The diagnostic stage of early detection of breast cancer is currently far from perfect. With the current clinical imaging technology used for diagnostic work-up of suspicious lesions detected at breast cancer screening, approximately one out of six breast cancers are missed. This is in addition to the one out of six breast cancers already missed at the breast cancer screening stage. In addition, the rate of false positive diagnostic work-ups results in more than two out of three biopsies yielding a negative result. Clearly there is room for improvement in this very important clinical diagnostic procedure. Of the many novel imaging technologies being developed for breast cancer imaging, dedicated breast computed tomography (BCT) is one of very few that results in a true tomographic image of the breast with high contrast resolution and does not require the injection of a contrast agent or radiopharmaceutical. This makes it ideal for use as the frontline imaging technology for working up suspicious lesions detected during breast cancer screening or during clinical breast examination. In this project we propose to perform a prospective clinical trial to compare the accuracy of BCT to the current standard imaging technologies for diagnosis of breast cancer in patients with a suspicious lesion identified during breast cancer screening. To maximize the image quality of BCT we will apply to the BCT novel algorithms we have developed that result in more accurate, higher quality images with true quantitative characteristics. These algorithms involve the correction of the acquired BCT projections due to the presence of x-ray scatter, and a novel reconstruction algorithm that correctly represents the image acquisition process as one involving a spectrum of x-ray energy, rather than mono-energetic x-rays. Successful completion of this project will help introduce BCT to the clinical realm by characterizing its true potential or impact in the breast cancer diagnosis stage, where we expect it will result in fewer missed breast cancers and negative biopsies.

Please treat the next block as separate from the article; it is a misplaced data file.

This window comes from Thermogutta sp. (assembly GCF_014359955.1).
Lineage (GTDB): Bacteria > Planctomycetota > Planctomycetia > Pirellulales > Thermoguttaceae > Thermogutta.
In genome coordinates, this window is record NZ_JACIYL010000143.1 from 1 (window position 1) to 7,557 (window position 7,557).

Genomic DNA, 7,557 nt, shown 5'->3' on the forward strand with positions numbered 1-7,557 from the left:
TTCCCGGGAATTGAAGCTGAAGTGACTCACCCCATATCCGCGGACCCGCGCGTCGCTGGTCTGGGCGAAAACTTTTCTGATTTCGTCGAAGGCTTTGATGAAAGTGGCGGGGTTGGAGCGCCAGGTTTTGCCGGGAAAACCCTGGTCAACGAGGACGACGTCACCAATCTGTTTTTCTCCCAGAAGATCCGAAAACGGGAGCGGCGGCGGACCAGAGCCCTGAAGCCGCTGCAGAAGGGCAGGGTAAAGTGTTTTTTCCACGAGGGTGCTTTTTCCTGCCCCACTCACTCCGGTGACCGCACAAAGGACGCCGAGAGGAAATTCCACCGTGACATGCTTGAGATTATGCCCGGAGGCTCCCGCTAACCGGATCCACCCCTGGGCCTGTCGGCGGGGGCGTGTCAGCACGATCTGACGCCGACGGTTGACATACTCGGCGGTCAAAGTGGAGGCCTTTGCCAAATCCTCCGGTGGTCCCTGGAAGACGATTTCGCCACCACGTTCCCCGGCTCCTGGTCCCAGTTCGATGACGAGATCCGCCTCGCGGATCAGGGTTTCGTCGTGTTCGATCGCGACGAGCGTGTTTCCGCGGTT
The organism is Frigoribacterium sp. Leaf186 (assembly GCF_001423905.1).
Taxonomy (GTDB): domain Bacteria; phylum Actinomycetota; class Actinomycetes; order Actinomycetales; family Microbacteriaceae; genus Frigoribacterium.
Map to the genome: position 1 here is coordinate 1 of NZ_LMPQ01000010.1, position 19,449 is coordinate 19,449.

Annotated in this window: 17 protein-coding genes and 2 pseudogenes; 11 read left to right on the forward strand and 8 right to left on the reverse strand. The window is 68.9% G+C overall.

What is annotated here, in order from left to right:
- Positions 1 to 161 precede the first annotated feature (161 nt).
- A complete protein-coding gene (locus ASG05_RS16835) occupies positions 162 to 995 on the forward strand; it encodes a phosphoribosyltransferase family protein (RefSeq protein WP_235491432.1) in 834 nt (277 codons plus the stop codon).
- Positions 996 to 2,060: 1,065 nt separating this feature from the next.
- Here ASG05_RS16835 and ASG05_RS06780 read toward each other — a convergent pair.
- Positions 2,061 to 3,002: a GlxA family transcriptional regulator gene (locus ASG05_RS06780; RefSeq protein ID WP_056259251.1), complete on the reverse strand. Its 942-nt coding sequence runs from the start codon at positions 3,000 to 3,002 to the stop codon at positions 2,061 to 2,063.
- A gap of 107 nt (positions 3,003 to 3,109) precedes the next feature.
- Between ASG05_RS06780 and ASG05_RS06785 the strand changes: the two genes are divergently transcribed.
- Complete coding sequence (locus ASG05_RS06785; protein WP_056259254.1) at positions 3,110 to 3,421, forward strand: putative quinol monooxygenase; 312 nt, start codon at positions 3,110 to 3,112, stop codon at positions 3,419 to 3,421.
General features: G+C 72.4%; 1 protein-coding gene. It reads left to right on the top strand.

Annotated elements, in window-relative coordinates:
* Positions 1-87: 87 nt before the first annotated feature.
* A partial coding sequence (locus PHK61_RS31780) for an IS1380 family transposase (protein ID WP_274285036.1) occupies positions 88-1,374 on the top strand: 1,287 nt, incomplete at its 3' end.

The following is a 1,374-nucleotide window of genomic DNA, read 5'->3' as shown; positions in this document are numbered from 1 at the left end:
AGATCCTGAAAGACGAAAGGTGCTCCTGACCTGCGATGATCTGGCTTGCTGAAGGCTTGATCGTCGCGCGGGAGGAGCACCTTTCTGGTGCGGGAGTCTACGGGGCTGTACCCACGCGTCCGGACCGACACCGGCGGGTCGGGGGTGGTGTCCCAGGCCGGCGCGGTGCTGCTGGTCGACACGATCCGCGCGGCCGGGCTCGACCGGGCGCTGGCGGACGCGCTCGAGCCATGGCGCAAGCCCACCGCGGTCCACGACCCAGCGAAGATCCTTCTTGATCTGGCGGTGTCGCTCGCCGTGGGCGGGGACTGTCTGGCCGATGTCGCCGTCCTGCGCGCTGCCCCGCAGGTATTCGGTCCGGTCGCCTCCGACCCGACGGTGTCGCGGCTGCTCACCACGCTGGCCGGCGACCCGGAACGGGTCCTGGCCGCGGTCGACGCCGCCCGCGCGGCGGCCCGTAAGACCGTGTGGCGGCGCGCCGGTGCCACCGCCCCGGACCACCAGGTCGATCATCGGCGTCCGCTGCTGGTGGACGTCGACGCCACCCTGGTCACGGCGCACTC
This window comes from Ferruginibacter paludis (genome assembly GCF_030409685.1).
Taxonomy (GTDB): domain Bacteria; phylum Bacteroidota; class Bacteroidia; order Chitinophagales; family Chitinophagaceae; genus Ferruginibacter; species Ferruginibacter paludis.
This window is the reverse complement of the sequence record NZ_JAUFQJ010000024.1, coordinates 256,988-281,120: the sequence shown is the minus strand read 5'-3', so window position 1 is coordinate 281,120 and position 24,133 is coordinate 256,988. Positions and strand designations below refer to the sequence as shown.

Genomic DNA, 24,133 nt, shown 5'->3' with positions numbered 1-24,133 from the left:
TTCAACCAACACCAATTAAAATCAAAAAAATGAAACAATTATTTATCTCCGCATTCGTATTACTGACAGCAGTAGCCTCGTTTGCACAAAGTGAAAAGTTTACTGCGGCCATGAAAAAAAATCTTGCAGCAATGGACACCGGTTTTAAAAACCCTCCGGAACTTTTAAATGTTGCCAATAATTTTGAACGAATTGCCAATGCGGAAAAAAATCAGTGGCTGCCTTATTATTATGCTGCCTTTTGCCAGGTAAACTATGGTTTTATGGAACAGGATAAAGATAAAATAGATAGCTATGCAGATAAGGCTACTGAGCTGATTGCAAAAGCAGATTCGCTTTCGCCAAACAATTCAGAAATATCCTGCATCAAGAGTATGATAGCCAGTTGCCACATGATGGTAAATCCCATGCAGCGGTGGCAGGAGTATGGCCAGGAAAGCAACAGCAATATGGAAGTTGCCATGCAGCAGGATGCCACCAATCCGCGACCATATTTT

The introduction of a new imaging technology that will make the diagnostic stage of early breast cancer detection more accurate will have a fundamental impact on both the survival rate of breast cancer patients and on the number of negative biopsies performed every year on healthy women. By optimizing the image quality of this new modality before characterizing its benefits we will ensure that this impact on women's healthcare is maximized.
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